British Imperialism, Africa, and the Power Gap between America and everyone else
having skimmed two thirds of the reading for Sebastian's class tomorrow morning, and having little desire to plunge feetfirst into a constructivist take on German Identity, i'm gonna take a couple of minutes out of my busy reading schedule and blog about a couple of things i read/thought about today.
i highly recommend, as 'light summer reading' (as Mearsheimer likes to put it) for anyone even remotely interested in the topic, Niall Ferguson's Empire: The Rise and Demise of the British World Order and the Lessons for Global Power, despite the long and cumbersome title (reminiscent of Jonathan Swift). as the Wall Street Journal proclaims: 'Scrupulous scholarship [and] a rattling good tale', the second in particular is true. it's a hilarious yet informative read, perfect for the summer.
and as an end result of having to read the entire thing for class tomorrow i now know far more about Africa than i ever did, including the fact that nation-states in Africa are basically arbitrary lines drawn by 19th century power politics between England, France, and Germany. which explains both the constant turmoil the entire continent is in, since it wasn't made to fit the lines that have been drawn across its face, and the abiding interest the Europeans take in Africa (colonial/imperial guilt).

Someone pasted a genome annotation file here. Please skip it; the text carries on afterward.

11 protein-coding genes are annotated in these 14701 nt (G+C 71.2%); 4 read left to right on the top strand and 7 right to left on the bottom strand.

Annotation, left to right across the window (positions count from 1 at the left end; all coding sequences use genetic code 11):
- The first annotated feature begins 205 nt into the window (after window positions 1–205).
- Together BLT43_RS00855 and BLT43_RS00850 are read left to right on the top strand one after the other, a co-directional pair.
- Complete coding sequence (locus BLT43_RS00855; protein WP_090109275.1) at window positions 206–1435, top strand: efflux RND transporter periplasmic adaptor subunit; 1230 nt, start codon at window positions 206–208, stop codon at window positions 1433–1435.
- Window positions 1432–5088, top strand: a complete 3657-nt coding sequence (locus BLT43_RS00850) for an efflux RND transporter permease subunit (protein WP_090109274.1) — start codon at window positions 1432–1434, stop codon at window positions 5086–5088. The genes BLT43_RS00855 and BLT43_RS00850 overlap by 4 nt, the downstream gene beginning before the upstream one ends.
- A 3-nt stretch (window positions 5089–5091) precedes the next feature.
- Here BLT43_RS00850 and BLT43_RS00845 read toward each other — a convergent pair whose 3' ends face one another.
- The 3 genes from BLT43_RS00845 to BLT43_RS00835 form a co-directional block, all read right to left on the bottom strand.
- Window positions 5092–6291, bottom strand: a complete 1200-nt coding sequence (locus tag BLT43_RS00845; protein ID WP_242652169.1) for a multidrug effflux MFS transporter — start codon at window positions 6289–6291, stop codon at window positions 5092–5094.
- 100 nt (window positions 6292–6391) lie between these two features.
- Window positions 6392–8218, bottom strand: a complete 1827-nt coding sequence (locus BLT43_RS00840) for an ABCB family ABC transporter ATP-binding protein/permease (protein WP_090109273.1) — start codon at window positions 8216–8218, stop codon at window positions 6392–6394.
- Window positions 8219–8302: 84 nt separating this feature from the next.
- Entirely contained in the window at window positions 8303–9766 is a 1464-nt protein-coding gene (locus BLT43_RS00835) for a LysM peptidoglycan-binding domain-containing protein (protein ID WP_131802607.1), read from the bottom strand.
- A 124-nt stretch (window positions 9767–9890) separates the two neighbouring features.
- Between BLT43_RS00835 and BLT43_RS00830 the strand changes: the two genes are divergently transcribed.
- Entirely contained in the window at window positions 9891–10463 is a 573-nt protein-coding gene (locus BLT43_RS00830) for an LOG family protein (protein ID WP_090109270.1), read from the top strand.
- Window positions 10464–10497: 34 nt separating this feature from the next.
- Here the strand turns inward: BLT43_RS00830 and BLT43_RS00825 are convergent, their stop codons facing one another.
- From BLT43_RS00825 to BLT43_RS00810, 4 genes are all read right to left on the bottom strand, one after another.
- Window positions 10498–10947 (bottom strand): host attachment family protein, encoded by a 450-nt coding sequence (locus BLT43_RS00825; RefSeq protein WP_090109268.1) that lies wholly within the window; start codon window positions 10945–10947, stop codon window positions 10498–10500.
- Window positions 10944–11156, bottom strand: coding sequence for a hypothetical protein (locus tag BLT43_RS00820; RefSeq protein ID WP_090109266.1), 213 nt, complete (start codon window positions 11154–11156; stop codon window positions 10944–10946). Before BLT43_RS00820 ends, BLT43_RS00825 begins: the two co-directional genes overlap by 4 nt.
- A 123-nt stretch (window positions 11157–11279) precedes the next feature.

also, pstan and i went downtown today for a panel discussion titled "Balancing Diversity and Unity: The Role of the EU and the UN in World Diplomacy" at the Gleacher Centre, organised by the Harris School here at the U of C. while the speakers were interesting, i was disappointed to hear a lot of talk about Iraq and the US, but fairly little about both the EU and the UN, and their continued roles (or lack thereof) in world politics today. sitting there i wandered off into jeanette-land for a while thinking about the future of said institutions, prompted by something the former French Prime Minister had remarked about a European foreign policy/foreign affairs ministry and its plausibility. and its organisational structure - the degree of autonomy national governments would have and so forth.
lastly, (and mostly for my benefit so i don't forget,) here're some preliminary thoughts on the Mearsheimer Final: Why Is There No Balancing Against the United States?
Answer: Primarily Walt's 'balance of threat' theory - the question of geography, of offensive capability, of power, and of intent, i believe are the four elements of 'threat'. while the US certainly has power and offensive capability in spades, geography keeps it from being really scary a la Germany in Europe, and it hasn't displayed much aggressive (imperialistic) intent, at least until recently. also Ikenberry's institutional lock-in is providing signalling of benign intent -at least until it stopped cooperating.
what's the future for balancing against america? perhaps if America keeps up behaviour that the rest of the world sees as threatening: unilateral action in the face of active world disapproval, the rhetoric of preventive war (rather than preemptive war), etcetcetc ad nauseum, we will see some balancing start to happen. already the allies are drifting: dissention in the European ranks, Japan's dual hedge strategy in East Asia and so forth. Ken Waltz's 'it's coming but slowly' idea may not be far wrong.
oh, and alex drove pstan and i downtown for the discussion this afternoon in weekeong's car. it was awesome! =) i like having a boyfriend who drives -grin- because i don't like to!